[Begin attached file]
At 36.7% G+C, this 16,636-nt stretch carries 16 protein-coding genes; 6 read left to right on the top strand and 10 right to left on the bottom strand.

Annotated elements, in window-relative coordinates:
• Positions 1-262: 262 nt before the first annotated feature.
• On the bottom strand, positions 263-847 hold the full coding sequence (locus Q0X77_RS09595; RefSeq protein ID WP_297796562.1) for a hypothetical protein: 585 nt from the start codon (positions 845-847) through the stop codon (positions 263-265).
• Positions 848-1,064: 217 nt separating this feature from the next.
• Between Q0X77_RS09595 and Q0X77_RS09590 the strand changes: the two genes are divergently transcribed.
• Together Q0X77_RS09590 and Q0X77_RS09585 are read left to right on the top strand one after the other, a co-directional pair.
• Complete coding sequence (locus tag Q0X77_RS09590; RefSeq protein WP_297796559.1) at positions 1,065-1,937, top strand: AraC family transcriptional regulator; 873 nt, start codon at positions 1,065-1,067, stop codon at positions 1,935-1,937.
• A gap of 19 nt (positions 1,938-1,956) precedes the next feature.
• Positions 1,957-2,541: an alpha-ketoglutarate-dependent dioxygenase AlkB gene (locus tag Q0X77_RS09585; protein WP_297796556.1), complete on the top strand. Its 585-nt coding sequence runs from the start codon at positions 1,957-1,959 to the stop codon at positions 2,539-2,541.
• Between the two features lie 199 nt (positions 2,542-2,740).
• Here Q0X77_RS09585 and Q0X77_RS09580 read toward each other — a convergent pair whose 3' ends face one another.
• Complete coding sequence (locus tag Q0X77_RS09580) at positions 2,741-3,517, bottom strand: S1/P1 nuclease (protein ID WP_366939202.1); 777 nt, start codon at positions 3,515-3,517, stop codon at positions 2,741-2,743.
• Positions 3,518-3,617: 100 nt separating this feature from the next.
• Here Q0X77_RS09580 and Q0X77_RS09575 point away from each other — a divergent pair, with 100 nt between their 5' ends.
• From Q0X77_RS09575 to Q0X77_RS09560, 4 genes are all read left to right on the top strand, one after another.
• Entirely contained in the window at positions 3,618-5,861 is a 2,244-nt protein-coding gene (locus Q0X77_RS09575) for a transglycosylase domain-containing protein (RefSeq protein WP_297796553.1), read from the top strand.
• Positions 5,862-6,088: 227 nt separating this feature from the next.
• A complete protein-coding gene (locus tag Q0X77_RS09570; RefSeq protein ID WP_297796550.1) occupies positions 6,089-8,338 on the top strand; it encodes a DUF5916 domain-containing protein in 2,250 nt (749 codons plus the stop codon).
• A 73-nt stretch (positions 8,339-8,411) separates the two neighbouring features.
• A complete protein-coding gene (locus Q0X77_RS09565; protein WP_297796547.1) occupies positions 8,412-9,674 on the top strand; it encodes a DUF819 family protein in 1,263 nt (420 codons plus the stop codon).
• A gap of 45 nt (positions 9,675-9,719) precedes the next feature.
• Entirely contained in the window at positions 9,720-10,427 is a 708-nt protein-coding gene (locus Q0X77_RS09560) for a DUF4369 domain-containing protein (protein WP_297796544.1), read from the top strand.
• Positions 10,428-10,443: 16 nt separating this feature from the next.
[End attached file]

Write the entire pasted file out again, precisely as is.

At 36.7% G+C, this 16,636-nt stretch carries 16 protein-coding genes; 6 read left to right on the top strand and 10 right to left on the bottom strand.

Annotated elements, in window-relative coordinates:
• Positions 1-262: 262 nt before the first annotated feature.
• On the bottom strand, positions 263-847 hold the full coding sequence (locus Q0X77_RS09595; RefSeq protein ID WP_297796562.1) for a hypothetical protein: 585 nt from the start codon (positions 845-847) through the stop codon (positions 263-265).
• Positions 848-1,064: 217 nt separating this feature from the next.
• Between Q0X77_RS09595 and Q0X77_RS09590 the strand changes: the two genes are divergently transcribed.
• Together Q0X77_RS09590 and Q0X77_RS09585 are read left to right on the top strand one after the other, a co-directional pair.
• Complete coding sequence (locus tag Q0X77_RS09590; RefSeq protein WP_297796559.1) at positions 1,065-1,937, top strand: AraC family transcriptional regulator; 873 nt, start codon at positions 1,065-1,067, stop codon at positions 1,935-1,937.
• A gap of 19 nt (positions 1,938-1,956) precedes the next feature.
• Positions 1,957-2,541: an alpha-ketoglutarate-dependent dioxygenase AlkB gene (locus tag Q0X77_RS09585; protein WP_297796556.1), complete on the top strand. Its 585-nt coding sequence runs from the start codon at positions 1,957-1,959 to the stop codon at positions 2,539-2,541.
• Between the two features lie 199 nt (positions 2,542-2,740).
• Here Q0X77_RS09585 and Q0X77_RS09580 read toward each other — a convergent pair whose 3' ends face one another.
• Complete coding sequence (locus tag Q0X77_RS09580) at positions 2,741-3,517, bottom strand: S1/P1 nuclease (protein ID WP_366939202.1); 777 nt, start codon at positions 3,515-3,517, stop codon at positions 2,741-2,743.
• Positions 3,518-3,617: 100 nt separating this feature from the next.
• Here Q0X77_RS09580 and Q0X77_RS09575 point away from each other — a divergent pair, with 100 nt between their 5' ends.
• From Q0X77_RS09575 to Q0X77_RS09560, 4 genes are all read left to right on the top strand, one after another.
• Entirely contained in the window at positions 3,618-5,861 is a 2,244-nt protein-coding gene (locus Q0X77_RS09575) for a transglycosylase domain-containing protein (RefSeq protein WP_297796553.1), read from the top strand.
• Positions 5,862-6,088: 227 nt separating this feature from the next.
• A complete protein-coding gene (locus tag Q0X77_RS09570; RefSeq protein ID WP_297796550.1) occupies positions 6,089-8,338 on the top strand; it encodes a DUF5916 domain-containing protein in 2,250 nt (749 codons plus the stop codon).
• A 73-nt stretch (positions 8,339-8,411) separates the two neighbouring features.
• A complete protein-coding gene (locus Q0X77_RS09565; protein WP_297796547.1) occupies positions 8,412-9,674 on the top strand; it encodes a DUF819 family protein in 1,263 nt (420 codons plus the stop codon).
• A gap of 45 nt (positions 9,675-9,719) precedes the next feature.
• Entirely contained in the window at positions 9,720-10,427 is a 708-nt protein-coding gene (locus Q0X77_RS09560) for a DUF4369 domain-containing protein (protein WP_297796544.1), read from the top strand.
• Positions 10,428-10,443: 16 nt separating this feature from the next.